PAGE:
Forty-Six Ichthyosaur Fossils Discovered in Chile

By | June 5th, 2014|Dinosaur and Prehistoric Animal News Stories, Geology, Palaeontological articles|1 Comment

Retreating Glacier Reveals Ichthyosaur Graveyard

A team of German and Chilean researchers have just about finished cataloguing, mapping and recording one of the densest assemblies of ichthyosaur fossils ever found.  Scientists from Heidelberg University and the State Museum of Natural History, Karlsruhe, in collaboration with colleagues from a number of scientific institutions in Chile, have identified a total of forty-six, complete or near complete specimens of Early Cretaceous ichthyosaurs (fish-lizards).  The fossils represent at least four species, with juveniles, pregnant females and other adult ichthyosaurs having been identified.

Ichthyosaur Fossils

All the ichthyosaur fossils represent ophthalmosaurids and the site is being heralded as the most important location discovered to date in South America that records a marine ecosystem that existed around 140 to 132 million years ago.

One of the Many Ichthyosaur Fossils Found at the Site

Fossilised remains of Early Cretaceous Ichthyosaur

Fossilised remains of Early Cretaceous ichthyosaur.

Picture credit: W. Stinnesbeck

In the picture above, the geological hammer provides scale and to the left of the picture elements of a limb and the small pebble-like bones that make up a flipper can clearly be seen.  The back-bones and ribs can also be made out.  The ichthyosaur specimen has been identified as Platypterygius hauthali.

Discovered as Glacier Retreated

The fossils were found as a glacier retreated in the Torres del Paine National Park, southern Chile.  The retreat of the glacier (Tyndall glacier) revealing the fossils could be a case of global warming providing palaeontologists with benefits, affording them a unique insight into an ancient marine ecosystem.  Some of the ichthyosaurs are so well preserved that skin tissue imprints have been found, along with the remains of embryos within the body cavity of female ichthyosaurs.  Such is the concentration of “fish lizard” remains, that the Tyndall glacier location has been heralded as amongst the prime fossil Lagerstätten for Early Cretaceous marine reptiles worldwide.

The Remote and Beautiful Tyndall Glacier (southern Chile)

Retreating glacier reveals fossil remains.

Retreating glacier reveals fossil remains.

Picture credit: W. Stinnesbeck

Fast-swimming, Predatory Marine Reptiles

Ichthyosaurs were an Order of fast-swimming, nektonic and predatory marine reptiles with dolphin-shaped bodies.  They evolved in the Early Triassic and survived into the Late Cretaceous, eventually dying out as a group around eighty million years ago.  It is now thought ophthalmosaurid ichthyosaurs like most other ichthyosaurs, were viviparous, that is, the females retained fertilised eggs inside their body, until the embryos were sufficiently well developed to be born directly into the sea.

A Model of a Typical Ichthyosaur

Ichthyosaurus Model (Carnegie Collectibles)

Ichthyosaurus model (Carnegie Collectibles).

Picture credit: Safari Ltd

The first fossils were discovered in 2004 as scientists were mapping the retreat of the glacier.  It has taken a total of three major field expeditions for all the ichthyosaur material exposed at the site to be mapped and catalogued.  An academic paper detailing the research has been published in the scientific journal “The Bulletin of the Geological Society of America”.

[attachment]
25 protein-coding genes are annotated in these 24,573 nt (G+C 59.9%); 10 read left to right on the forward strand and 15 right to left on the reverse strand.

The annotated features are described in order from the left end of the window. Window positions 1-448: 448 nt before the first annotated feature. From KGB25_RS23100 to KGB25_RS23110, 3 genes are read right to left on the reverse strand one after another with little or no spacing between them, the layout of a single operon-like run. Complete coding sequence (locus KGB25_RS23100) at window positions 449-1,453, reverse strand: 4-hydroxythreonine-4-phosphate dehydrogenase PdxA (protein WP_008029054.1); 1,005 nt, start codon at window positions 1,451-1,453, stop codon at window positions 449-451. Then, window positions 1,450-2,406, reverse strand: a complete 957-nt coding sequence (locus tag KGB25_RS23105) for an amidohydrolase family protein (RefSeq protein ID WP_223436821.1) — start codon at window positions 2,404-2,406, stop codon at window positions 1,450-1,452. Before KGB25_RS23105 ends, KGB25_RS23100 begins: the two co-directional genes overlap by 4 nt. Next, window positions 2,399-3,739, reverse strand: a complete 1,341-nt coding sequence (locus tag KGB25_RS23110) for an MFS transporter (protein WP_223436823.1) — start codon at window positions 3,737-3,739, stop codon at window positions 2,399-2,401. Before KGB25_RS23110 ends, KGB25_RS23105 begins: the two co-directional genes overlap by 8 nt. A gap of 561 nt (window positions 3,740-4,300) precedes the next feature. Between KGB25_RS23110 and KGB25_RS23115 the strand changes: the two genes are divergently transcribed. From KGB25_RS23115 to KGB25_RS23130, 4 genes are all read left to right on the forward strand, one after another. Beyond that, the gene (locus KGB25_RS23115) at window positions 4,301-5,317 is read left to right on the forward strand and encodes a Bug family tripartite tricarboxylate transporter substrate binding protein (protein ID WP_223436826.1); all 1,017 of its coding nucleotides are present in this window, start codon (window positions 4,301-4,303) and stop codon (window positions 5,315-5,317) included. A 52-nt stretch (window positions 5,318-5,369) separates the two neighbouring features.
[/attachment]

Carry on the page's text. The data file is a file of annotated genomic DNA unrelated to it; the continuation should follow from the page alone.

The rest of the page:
Alongside, the remains of the reptiles, the research team found ammonites, belemnites, bivalves and marine fish fossils.  In addition, there were plant fossils also preserved.  The ichthyosaurs were not found at the same level in the strata, but scattered throughout the Formation Member at several levels indicating mass mortality events occurring in this marine ecosystem from time to time.

A Diagram Representing the Deposition of the Strata and Indicating the Location of Ichthyosaur Fossils

Evidence of mass mortality events in the ecosystem.

Evidence of mass mortality events in the ecosystem.

Picture credit: W. Stinnesbeck

Interpreting the Geology

The joint German and Chilean research team have interpreted the geology of this location thus:

The gregarious ichthyosaurs lived and hunted along the north-eastern edge of a deep sea that then separated the Antarctic continent from the southern tip of South America.  Cold water rising up from the depths of a deep underwater canyon provided nutrients to sustain a large population of primary producers such as plankton.  These were fed upon by large shoals of bony fish and belemnites.  The ichthyosaurs in turn hunted the fish and the cephalopods.

With the rifting of the sea floor as geological forces gradually extended the Atlantic Ocean, there were a great number of earthquakes.  Some of these earthquakes were powerful enough to set off underwater avalanches that swept marine organisms down the steep slopes into the deeper water.  This led to the formation of several “ichthyosaur graveyards”.

Commenting on the significance of this discovery, one of the lead authors of the research paper, Professor Dr Wolfgang Stinnesbeck, Institute of Earth Sciences (Heidelberg University) stated:

“Occasionally, high energy turbiditic mudflows sucked down everything in their reach, including ichthyosaurs.  Inside the suspension flows, the air-breathing reptiles lost orientation and finally drowned.  They were instantly buried in the abyss at the bottom of the canyon.”

The speed of burial and the lack of oxygen in the mud layers permitted the exceptional degree of preservation.

The professor went added:

“The deposit is Early Cretaceous in age [Valanginian to Hauterivian faunal stage] and forms part of a deep water sequence located in the Rocas Verdes Basin, a straight separating Antarctica and South America from Late Jurassic to Early Cretaceous times.